Michael Kovrig (left) and Michael Spavor, the two Canadians detained in China, are shown in these 2018 images taken from video. Canadian prisoner Michael Kovrig is trying to hold on to a sense of humour as he and fellow countryman Michael Spavor approach one year in solitary confinement in China, says Kovrig’s current boss. THE CANADIAN PRESS/AP

Michael Kovrig (left) and Michael Spavor, the two Canadians detained in China, are shown in these 2018 images taken from video. Canadian prisoner Michael Kovrig is trying to hold on to a sense of humour as he and fellow countryman Michael Spavor approach one year in solitary confinement in China, says Kovrig’s current boss. THE CANADIAN PRESS/AP

Kovrig clings to humour as ‘two Michaels’ near one year in Chinese prison

Their detention is widely viewed as retaliation for Canada’s arrest of Chinese high-tech scion Meng Wanzhou

Canadian prisoner Michael Kovrig is trying to hold on to a sense of humour as he and fellow countryman Michael Spavor approach one year in solitary confinement in China, says Kovrig’s current boss.

Kovrig, a diplomat on leave who was working with the International Crisis Group, and Spavor, an entrepreneur, have been imprisoned in China since Dec. 10, 2018. Their detention is widely viewed as retaliation for Canada’s arrest of Chinese high-tech scion Meng Wanzhou on Dec. 1, 2018.

Meng, the chief financial officer of Huawei Technologies, was arrested at the request of the United States, which wants her extradited to face fraud charges for allegedly violating sanctions against Iran.

The incident triggered a diplomatic meltdown between Canada and China, that has also led to the People’s Republic banning some Canadian agricultural products, including canola.

Meng is out on bail and living in a luxury Vancouver home, as her extradition hearing remains before a British Columbia court.

On the one-year anniversary of her arrest, Huawei posted a message from Meng in which she described feeling tormented and helpless, amid long periods of reading novels and oil painting, while watching the dense forests outside her window change to crimson.

READ MORE: New foreign minister presses for Canadian detainees with China counterpart

Robert Malley, the president of the Washington-based Crisis Group, said he wishes Meng no ill-will but that there’s no comparison between how she and Kovrig and Spavor are being treated.

Kovrig and Spavor have been allowed approximately one consular visit per month by Canadian diplomats. But they have been denied access to lawyers, and all others.

Malley said he hopes Kovrig can at least receive a bit better treatment from their Chinese jailers. And he said that wish extends to Spavor, who has no connection to his organization. The Crisis Group has focused exclusively on the case of Kovrig, who was a specialist on China for the think-tank, and had conducted high-level interviews with Chinese officials over numerous visits.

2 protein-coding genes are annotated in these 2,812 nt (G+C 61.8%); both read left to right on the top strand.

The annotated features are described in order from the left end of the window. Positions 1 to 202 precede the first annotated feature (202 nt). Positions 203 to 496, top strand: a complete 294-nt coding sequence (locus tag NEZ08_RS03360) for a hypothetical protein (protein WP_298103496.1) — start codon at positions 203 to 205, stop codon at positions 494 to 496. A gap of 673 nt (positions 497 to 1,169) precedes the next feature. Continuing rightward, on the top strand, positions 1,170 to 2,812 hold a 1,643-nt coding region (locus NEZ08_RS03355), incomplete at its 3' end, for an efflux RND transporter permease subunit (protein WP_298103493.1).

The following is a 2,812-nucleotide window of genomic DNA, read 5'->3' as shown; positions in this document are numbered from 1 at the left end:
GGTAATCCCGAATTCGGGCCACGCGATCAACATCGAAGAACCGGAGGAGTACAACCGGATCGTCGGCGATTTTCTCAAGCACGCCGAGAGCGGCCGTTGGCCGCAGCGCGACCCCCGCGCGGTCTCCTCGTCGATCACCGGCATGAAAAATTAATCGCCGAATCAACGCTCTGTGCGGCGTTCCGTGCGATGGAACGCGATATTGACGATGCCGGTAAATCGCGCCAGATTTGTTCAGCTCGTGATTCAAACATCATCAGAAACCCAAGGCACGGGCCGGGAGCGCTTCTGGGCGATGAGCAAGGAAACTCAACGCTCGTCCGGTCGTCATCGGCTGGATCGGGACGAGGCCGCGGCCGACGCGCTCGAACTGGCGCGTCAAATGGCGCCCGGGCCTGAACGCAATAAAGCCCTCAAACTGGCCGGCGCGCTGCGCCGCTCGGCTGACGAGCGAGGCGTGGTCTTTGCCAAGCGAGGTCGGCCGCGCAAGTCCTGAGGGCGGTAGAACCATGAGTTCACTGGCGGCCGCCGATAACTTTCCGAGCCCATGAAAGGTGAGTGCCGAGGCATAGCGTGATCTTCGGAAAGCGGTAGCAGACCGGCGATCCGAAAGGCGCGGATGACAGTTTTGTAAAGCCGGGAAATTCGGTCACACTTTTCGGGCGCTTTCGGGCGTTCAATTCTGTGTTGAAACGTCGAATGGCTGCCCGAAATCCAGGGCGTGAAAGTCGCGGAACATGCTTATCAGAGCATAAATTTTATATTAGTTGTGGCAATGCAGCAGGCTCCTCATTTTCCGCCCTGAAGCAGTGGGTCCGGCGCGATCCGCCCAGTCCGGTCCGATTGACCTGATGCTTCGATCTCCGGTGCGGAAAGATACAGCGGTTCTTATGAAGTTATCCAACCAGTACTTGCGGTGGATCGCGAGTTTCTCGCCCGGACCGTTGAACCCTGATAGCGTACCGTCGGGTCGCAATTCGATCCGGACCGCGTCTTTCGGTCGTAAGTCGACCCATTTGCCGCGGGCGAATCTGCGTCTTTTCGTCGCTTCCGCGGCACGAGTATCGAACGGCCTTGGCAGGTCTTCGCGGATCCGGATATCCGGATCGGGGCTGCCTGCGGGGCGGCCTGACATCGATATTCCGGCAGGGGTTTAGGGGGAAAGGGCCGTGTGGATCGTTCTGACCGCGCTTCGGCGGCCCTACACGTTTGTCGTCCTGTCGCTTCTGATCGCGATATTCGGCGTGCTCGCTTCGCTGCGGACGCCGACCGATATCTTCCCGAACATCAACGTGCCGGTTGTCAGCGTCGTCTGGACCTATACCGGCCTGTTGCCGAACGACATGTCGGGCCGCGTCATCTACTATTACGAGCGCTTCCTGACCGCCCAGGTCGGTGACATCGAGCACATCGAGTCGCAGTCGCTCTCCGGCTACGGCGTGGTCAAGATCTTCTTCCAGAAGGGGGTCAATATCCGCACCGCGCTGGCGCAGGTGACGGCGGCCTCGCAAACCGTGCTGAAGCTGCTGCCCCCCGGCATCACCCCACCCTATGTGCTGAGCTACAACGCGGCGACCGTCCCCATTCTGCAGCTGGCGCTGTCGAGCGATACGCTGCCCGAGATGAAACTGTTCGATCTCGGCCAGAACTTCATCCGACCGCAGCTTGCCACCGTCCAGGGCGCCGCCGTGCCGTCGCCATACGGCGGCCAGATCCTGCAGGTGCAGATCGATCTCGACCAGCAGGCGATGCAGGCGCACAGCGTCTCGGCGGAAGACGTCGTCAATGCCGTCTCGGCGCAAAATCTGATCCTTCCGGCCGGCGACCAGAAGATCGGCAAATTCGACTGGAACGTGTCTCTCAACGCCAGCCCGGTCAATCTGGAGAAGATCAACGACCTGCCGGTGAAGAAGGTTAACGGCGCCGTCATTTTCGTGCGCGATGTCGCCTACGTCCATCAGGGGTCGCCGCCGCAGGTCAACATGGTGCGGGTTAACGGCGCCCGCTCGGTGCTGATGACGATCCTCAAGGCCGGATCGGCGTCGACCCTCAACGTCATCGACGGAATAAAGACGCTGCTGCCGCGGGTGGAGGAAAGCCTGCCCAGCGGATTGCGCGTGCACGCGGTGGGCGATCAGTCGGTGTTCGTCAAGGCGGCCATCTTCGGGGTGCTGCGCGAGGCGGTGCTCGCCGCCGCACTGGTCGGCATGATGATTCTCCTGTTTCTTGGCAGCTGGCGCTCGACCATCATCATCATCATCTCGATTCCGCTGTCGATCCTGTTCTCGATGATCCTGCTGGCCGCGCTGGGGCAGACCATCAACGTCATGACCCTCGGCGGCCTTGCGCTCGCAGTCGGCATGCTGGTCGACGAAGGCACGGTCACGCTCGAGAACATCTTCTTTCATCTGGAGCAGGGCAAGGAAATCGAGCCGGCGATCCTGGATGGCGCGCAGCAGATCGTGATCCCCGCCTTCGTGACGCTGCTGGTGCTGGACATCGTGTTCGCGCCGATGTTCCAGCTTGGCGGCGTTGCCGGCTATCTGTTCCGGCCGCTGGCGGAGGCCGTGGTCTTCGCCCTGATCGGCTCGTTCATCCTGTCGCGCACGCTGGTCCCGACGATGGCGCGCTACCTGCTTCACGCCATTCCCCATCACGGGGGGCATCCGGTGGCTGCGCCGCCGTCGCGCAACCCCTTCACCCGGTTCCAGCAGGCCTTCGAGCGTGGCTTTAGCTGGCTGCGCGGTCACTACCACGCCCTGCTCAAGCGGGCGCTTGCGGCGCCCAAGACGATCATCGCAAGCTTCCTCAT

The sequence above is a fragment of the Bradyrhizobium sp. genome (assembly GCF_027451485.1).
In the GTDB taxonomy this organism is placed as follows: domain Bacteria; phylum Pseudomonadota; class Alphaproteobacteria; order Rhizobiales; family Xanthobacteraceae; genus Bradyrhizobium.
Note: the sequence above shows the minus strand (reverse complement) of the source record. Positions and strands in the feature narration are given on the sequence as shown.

“I don’t think anyone is expecting they will improve to the point that Ms. Meng is experiencing,” he said. “That would probably be an unrealistic expectation. But at least that he be treated fairly and that he have access to family members, to lawyers, to others and that he could live a little bit more normally than he is today.”

Malley said Kovrig is showing uncommon resilience as he lives in isolation, deprived of contact from his loved ones.

“All of that, obviously, would be taxing on anyone. I do have to say that the way Michael is reacting is nothing short of extraordinary. Maintaining his sense of humour, his sense of perspective, his desire to remain interested in things that are going on around the world.”

Malley offered no other details.

China accuses the two men of spying, while the Canadian government has branded their detentions as arbitrary. There appears to be little movement in the stalemate. China’s new ambassador recently held firm to his country’s hardline position, saying the tension between the two countries could be easily dealt with if Canada simply released Meng.

READ MORE: Huawei’s Meng ‘no longer fears unknown’ despite ‘torment, struggle’ of last year

Malley, who previously served on former U.S. President Barack Obama’s national security council, said Kovrig’s fate is wrapped up in events outside his and Canada’s control.

China and the Trump administration are embroiled in an acrimonious trade negotiation and the U.S. has also banned Huawei from supplying the equipment for its next generation 5G wireless network. The U.S. views the technology as an extension of Chinese military intelligence — an allegation the company denies as baseless.

Canada hasn’t decided whether to allow Huawei to be its 5G supplier, but it is under pressure from the U.S. to block the company. Doing so could anger China even further.

Malley said he always viewed Kovrig winning his freedom as “a function of other factors — the relationship between Canada and the U.S. and China — and that is something that is not under our control.”